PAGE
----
"We went out to the Wells' place and ended up walking home."
"What? Why?" Buck asked.
"They took our horses," JD answered.
"I can't believe Nettie played a prank on me." Vin was still shocked.
"Let it go, Vin." The young sheriff shook his head in exasperation. "And Casey was a part of it. I thought she liked me."
Buck grinned. "JD, don't worry. Inez played one on me, too."
"The little lass got me down to my skivvies, and shoved me out the back door of the Saloon."
Vin and JD started laughing. "How'd she get your clothes off?" JD chortled.
"What's the usual method, boy? She asked me."
This set the two laughing again.
"Hey, a woman will only play a joke on ya if she has feelings for ya," Buck defended.
"Yeah," Tanner agreed, "like the feelin's of hate Inez has for Buck."
"Will you girls stop jawin' and let me rest?"
"Chris?" They turned to look at the gunslinger sacked out on the cot in one of the cells, with his hat over his head. "What's with him?"
The ladies' man shrugged. "Don't know. He was already in there when I came in."
"What's going on?" Josiah asked his friends as he walked through the door.
"Chris is makin' like a prairie dog; he won't come outta his burrow."
Ezra came in behind the large man. He pushed JD out of his chair, ignoring the youth's complaint, and sat down heavily, wiping his brow with a handkerchief.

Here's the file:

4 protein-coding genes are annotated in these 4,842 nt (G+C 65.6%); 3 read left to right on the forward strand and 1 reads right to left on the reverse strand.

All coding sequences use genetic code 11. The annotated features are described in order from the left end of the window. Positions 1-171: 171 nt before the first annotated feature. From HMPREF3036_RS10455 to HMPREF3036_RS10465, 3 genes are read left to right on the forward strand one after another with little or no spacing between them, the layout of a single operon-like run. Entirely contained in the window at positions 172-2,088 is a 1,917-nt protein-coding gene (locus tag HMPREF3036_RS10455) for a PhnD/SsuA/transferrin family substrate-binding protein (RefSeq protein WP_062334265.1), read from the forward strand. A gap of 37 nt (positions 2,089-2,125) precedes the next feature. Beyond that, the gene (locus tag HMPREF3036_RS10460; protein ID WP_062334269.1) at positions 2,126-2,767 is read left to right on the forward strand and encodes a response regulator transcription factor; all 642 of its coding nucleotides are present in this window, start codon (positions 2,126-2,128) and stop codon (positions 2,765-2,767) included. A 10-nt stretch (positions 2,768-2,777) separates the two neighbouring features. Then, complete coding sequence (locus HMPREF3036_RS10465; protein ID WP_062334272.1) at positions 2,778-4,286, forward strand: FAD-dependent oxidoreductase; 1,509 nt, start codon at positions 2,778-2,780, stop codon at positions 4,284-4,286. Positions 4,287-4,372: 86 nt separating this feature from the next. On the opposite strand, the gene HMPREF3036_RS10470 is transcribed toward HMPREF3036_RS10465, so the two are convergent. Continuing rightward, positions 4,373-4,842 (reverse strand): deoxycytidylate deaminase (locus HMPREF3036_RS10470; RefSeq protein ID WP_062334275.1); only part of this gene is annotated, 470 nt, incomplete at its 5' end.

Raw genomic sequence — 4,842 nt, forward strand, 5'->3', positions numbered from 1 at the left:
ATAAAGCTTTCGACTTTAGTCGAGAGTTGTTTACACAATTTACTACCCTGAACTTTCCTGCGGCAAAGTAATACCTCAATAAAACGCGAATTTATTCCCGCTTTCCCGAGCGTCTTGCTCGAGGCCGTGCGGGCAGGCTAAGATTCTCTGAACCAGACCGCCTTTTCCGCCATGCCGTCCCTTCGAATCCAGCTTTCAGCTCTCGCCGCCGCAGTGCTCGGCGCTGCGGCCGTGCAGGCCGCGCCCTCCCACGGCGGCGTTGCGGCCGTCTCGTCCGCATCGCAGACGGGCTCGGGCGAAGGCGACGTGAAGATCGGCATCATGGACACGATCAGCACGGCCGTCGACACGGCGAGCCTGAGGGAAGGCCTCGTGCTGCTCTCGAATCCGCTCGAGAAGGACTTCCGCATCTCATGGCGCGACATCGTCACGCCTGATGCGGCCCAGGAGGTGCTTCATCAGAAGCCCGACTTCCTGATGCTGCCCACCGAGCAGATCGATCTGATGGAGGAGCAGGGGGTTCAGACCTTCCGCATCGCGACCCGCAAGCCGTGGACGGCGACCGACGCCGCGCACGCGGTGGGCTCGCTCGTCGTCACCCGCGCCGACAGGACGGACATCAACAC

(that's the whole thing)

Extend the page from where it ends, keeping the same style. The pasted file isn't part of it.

"What's with you?" JD asked, scowling from his new position on the floor.
"I was not meant to be used for menial labor," drawled the gambler.
Josiah leaned against the desk, chuckling. "I'm afraid Brother Ezra and I have been put through the wringer."
"The Widow Potter needed some help bringing a few supplies in from the coach."
"And we ended up rearranging her entire general store," added Standish.
Tanner nodded, squinting his eyes in thought. "Any idea where Nate is?"
The preacher raised his eyebrow and shrugged. "Rain came into town and they've been cooped up in his room since."
"Boy knows how to keep a woman satisfied," Buck smirked.
Just then the object of their discussion came through the door, slamming it behind him. "I can't believe it!"
"Aargh," JD groaned. "Not another one."
Vin swatted the sheriff sitting in front of him. "What hap'ned, Doc?"
"Rain!" The healer started pacing the length of the jailhouse, not an easy task considering the number of men inside. "She came and tole me she was gettin' married."
Shouts of "What?" "To who?" and "When?" were heard throughout the small building.
Jackson waved his hands to silence his fellow regulators. "I damn near proposed to her. Went down on my knee and ever'thin'."
"And...?" Buck snapped when the healer didn't continue.
"And she laughed and kissed me."
"That's good news then, Mr. Jackson. Should we be offering our congratulations?"
"No, she was jest messin' with me. A joke." Nathan held up his hands as if in surrender. "A joke."
"That's six," Tanner stated softly.
"To what are you referring, Mr. Tanner?" inquired the Southerner.
"Everyone got played," Vin said.
At the healer's questioning glance, JD explained what happened to him, Buck, and Vin. Josiah told Nathan about Ezra and his own rearranging duty.
"So the only one not tricked was Chris," Nathan said.